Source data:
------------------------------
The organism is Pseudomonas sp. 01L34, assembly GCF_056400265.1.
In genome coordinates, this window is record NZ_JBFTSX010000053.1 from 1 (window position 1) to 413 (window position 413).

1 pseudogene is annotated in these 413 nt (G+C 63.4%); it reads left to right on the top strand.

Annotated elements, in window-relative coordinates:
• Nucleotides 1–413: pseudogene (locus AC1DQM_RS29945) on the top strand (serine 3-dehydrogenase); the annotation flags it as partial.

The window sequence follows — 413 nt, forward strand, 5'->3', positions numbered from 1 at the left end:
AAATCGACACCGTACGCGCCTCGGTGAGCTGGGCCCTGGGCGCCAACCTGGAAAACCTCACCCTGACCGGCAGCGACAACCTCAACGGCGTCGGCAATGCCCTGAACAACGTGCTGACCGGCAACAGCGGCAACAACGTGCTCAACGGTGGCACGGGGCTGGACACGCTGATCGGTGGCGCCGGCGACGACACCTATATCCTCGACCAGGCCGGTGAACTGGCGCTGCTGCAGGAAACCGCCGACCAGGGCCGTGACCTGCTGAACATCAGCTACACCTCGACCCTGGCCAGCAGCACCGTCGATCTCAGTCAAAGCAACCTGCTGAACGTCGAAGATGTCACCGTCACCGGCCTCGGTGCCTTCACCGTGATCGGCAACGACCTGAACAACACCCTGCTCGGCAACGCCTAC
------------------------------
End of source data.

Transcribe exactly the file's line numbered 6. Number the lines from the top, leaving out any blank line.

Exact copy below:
The window sequence follows — 413 nt, forward strand, 5'->3', positions numbered from 1 at the left end: